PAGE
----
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Silent Guardians

“In this town, it’s justice or chaos, Allie. No in-between. We either stand for what’s right or succumb to the wild.”

In a war-ravaged St. Louis, Missouri, the haunted veteran Doc Wesson struggles to rebuild his shattered life after his wife’s brutal murder. When Allie, a recent widow fleeing bandits with her young daughter, disrupts his solitary existence, he can do nothing else but offer her a safe haven. Amidst their fragile connection, a new menace rises from the town’s dark underbelly—a shadowy rancher, Tom Lewis, aiming to seize control of the town. Hidden threats and unseen dangers lurk in every corner, pushing the fragile community to the brink of collapse…

But in a world where heroes and villains blur, the line between salvation and destruction grows ever thinner…

In this gripping tale of loss and love, inspired by C.J Petit’s and Zane Grey’s favorite tales, Doc’s quest for peace challenges the very essence of his spirit.

Written by:

Western Historical Adventure Author


4.4/5 (101 ratings)


St. Louis, Missouri

Late April 1865



Doc Wesson jounced on the horsehair stagecoach seat. His head rammed the ceiling. Hard. Another jolt bounced him violently against the man seated to his left.

“Oops, sorry there, Chet,” Doc mumbled, rubbing the shoulder of his worn Union jacket. The war years had softened the wool, and Doc had pricked more than one finger sewing on patches.

Chet took off a flattened wide-brim cowboy hat and gave it a mournful glance. “If that driver’s missed a hole yet, he ain’t trying too hard,” he said. “I jest bought this hat.”

Seated across from the pair, another man gave a rough chuckle, bit off a chaw of tobacco and began to chew. His long fingers gripped tight to the open frame of the window. “I expect we can’t hold the driver responsible for the roads.”

Recent spring rains had done a real hardship to the country road, leaving puddles, pits, and holes the coach had to traverse to reach St. Louis.


Doc Wesson stared out the window, his lungs filling with the fresh scents of budding trees, newly-scythed grass, and the earthy aroma he remembered as a boy splashing in mud puddles. As they bounced through another hole, a splat of mud showered them through the open window. He chuckled. Yup, just like stomping through the mud, much to Ma’s disgust.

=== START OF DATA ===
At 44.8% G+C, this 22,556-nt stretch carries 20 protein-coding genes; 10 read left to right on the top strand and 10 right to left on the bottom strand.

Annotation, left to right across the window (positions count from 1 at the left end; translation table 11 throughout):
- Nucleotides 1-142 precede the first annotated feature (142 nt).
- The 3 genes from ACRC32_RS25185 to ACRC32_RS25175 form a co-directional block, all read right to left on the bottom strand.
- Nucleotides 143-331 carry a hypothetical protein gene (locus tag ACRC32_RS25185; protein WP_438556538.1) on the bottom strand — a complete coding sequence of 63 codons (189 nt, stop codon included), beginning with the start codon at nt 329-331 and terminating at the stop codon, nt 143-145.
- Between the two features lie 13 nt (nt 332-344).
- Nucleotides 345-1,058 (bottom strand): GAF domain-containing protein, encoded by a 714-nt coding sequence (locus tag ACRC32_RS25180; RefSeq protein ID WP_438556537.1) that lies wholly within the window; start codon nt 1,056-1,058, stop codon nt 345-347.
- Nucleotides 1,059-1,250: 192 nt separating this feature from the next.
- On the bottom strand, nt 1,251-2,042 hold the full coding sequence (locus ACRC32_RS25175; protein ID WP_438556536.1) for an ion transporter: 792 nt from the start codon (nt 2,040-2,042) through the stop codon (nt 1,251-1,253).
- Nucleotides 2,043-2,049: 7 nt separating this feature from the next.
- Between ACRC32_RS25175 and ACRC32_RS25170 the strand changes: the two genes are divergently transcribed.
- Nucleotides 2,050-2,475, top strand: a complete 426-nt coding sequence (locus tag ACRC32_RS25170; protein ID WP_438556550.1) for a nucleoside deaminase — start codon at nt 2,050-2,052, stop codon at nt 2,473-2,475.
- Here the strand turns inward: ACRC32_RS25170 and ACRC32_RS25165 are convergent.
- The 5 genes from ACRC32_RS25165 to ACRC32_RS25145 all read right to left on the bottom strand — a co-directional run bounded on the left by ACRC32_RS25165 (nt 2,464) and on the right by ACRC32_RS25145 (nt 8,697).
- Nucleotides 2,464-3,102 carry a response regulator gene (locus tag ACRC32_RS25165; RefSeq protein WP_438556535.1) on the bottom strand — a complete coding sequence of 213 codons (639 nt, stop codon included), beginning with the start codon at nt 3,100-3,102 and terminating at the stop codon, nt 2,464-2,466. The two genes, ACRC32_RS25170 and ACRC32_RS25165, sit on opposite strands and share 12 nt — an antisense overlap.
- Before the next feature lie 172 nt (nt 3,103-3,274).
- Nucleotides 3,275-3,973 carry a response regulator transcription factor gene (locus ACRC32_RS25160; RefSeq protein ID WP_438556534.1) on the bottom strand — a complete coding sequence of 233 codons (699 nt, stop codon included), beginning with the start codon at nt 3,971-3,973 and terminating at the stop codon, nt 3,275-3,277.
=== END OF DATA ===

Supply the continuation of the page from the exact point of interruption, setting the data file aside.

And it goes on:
“Can’t believe the war’s over,” Chet said in an attempt to make conversation, “Can’t be- omp!—dagnabit, that one near about cracked my skull in two. I sure will be glad when we get to St. Louie.”

Doc had managed to avoid another collision with the ceiling by grabbing the edge of the window frame. “Me too,” he agreed, rubbing his knee, where a stray confederate bullet had set him back near Chancellorsville. “I’m glad it’s all over.”

A short, stocky man, his dark hair pulled back and tied with a length of rawhide, Doc’s keen hazel eyes glanced over the landscape, seeking familiar landmarks. Brushing down his mustache, he anticipated his homecoming. Soon—soon he’d gather Lydia in his arms and press her body tight to his. It had been a long two years. The last time he’d had a furlough, he’d traveled the distance from Virginia to visit his wife for a scant hour—but it’d been worth it.

“Where you be goin’?” the tobacco-chawing man, Foster, asked Doc.

“Home to my wife. Can’t wait to get there.” Doc’s voice quivered with anticipation.

Chet winked; he’d confessed his plans for his wife at the last rest stop. They’d been without their women too long, fighting rebel soldiers.

“Hear you out on that,” Foster agreed with a knowing wink. “I’m aimin’ to get me to a saloon and get as drunk as a skunk—maybe even drunker.”

The men laughed.

Doc sat forward as the stagecoach rounded the curve in the road near a giant pine. The old tree marked the halfway point between the city of St. Louis and his farm. “Almost home.” He pointed to the left, pressing his feet into the floorboards as if he could make the coach move faster. “My farm’s right around that bend.”

It was an easy walk from the main road, so Doc leaned out the open window, shouting to the driver. “Can you let me off here?”

“Hey,” Chet said as he looked past Doc’s shoulder, “there’s smoke. A lot of it, over that way…”

“Looks like a fire,” Foster agreed. “That anywhere near your place?”

Doc gaped at the ominous plume of black smoke curling over what had been his corn field in better times. “Driver! My farm! Can you—”

The driver needed no urging. He yanked on the harness and wrestled the four horses down Doc’s well-worn wagon path.

“Hi ya!” The driver shouted and raised his whip to speed the team on.

They jolted pell-mell down the road, which was almost too narrow for the width of the stagecoach. Trees brushed past, and branches snapped as the sides of the coach lurched through the woods.

“What the—” The driver shot off a round of curses as he jerked the reins and harness—drawing his horses into a frantic, whinnying, jolting stop. A group of six riders crossed the road in front of them, coming from the direction of Doc’s home. The riders raced past them, horses snorting, a scant few inches of space between the coach and the woods. As they galloped past the coach, they shot guns into the air, whooping like a bunch of wild Indians.